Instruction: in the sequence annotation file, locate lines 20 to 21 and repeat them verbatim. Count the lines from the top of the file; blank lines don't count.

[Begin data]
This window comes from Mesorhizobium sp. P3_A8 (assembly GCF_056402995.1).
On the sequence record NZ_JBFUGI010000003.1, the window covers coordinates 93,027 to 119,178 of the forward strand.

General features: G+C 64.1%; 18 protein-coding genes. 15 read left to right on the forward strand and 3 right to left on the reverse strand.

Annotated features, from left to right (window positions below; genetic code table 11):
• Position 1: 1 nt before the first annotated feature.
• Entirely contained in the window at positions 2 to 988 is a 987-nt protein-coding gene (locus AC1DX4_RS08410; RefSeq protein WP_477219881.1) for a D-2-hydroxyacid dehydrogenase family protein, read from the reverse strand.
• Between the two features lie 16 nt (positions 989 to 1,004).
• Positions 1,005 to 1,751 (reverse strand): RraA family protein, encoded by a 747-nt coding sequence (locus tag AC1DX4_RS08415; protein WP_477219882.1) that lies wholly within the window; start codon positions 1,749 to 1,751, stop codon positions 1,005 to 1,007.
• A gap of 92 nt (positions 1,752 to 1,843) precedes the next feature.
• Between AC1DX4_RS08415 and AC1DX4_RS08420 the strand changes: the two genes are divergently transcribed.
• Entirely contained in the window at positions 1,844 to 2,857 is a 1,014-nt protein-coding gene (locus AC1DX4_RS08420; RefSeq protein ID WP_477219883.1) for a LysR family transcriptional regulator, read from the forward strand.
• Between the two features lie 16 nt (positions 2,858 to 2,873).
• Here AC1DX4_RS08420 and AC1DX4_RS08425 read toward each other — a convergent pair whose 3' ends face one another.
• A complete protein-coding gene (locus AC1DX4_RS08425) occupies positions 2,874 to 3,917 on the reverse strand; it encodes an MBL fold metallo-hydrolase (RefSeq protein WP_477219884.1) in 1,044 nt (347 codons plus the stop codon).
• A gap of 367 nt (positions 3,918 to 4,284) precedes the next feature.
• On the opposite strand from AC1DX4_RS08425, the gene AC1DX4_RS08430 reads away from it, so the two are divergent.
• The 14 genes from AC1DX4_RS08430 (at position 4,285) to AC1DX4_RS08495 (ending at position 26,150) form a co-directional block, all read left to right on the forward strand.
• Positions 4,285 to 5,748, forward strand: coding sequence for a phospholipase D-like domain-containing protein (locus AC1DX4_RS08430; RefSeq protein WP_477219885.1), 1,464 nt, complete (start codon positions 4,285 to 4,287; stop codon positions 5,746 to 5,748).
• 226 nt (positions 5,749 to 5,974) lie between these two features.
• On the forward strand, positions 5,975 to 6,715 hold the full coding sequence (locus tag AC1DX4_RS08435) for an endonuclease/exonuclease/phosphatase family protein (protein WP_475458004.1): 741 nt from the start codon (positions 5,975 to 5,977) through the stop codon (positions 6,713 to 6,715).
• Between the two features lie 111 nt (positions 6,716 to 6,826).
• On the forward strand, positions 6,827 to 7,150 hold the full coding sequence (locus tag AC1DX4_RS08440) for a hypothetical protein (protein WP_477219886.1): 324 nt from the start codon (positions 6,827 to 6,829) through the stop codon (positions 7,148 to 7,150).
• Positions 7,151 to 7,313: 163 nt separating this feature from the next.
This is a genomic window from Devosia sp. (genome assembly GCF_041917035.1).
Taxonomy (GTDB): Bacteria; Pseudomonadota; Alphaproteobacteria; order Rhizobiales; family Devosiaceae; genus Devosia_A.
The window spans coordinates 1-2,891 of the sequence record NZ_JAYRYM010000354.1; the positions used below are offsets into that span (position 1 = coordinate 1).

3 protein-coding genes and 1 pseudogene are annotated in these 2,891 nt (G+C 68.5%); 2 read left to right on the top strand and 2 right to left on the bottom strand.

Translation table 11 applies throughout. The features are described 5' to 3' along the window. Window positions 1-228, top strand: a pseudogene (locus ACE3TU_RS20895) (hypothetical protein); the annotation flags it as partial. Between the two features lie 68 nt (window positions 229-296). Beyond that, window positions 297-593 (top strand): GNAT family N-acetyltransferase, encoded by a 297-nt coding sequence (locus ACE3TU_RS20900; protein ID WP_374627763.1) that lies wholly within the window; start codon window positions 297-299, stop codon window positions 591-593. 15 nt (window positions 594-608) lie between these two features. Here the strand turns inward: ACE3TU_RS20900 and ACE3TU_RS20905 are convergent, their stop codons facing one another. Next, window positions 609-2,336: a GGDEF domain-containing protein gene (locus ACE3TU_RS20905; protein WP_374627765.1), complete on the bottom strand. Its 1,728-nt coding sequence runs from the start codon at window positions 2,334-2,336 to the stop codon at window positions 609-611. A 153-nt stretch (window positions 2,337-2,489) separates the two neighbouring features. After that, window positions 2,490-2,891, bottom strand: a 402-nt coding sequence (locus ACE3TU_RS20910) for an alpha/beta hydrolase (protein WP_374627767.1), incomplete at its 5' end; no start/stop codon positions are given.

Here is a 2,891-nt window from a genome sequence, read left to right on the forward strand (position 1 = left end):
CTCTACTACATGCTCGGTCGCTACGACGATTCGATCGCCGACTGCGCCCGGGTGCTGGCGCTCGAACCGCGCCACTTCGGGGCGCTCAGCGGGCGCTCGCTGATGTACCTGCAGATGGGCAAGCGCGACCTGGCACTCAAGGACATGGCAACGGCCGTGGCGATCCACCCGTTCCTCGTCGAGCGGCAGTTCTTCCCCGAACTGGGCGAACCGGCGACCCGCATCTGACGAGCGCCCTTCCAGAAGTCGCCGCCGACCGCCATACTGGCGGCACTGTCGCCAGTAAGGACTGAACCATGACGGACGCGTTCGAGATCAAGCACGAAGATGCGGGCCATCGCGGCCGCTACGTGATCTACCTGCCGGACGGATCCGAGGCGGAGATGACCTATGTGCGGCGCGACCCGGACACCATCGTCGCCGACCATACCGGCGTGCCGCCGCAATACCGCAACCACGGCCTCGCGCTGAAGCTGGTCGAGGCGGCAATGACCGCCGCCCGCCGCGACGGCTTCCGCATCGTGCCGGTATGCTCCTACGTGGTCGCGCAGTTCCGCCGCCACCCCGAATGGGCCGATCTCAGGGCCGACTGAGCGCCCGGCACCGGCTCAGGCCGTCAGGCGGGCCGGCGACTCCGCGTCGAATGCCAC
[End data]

• On the forward strand, positions 5,975 to 6,715 hold the full coding sequence (locus tag AC1DX4_RS08435) for an endonuclease/exonuclease/phosphatase family protein (protein WP_475458004.1): 741 nt from the start codon (positions 5,975 to 5,977) through the stop codon (positions 6,713 to 6,715).
• Between the two features lie 111 nt (positions 6,716 to 6,826).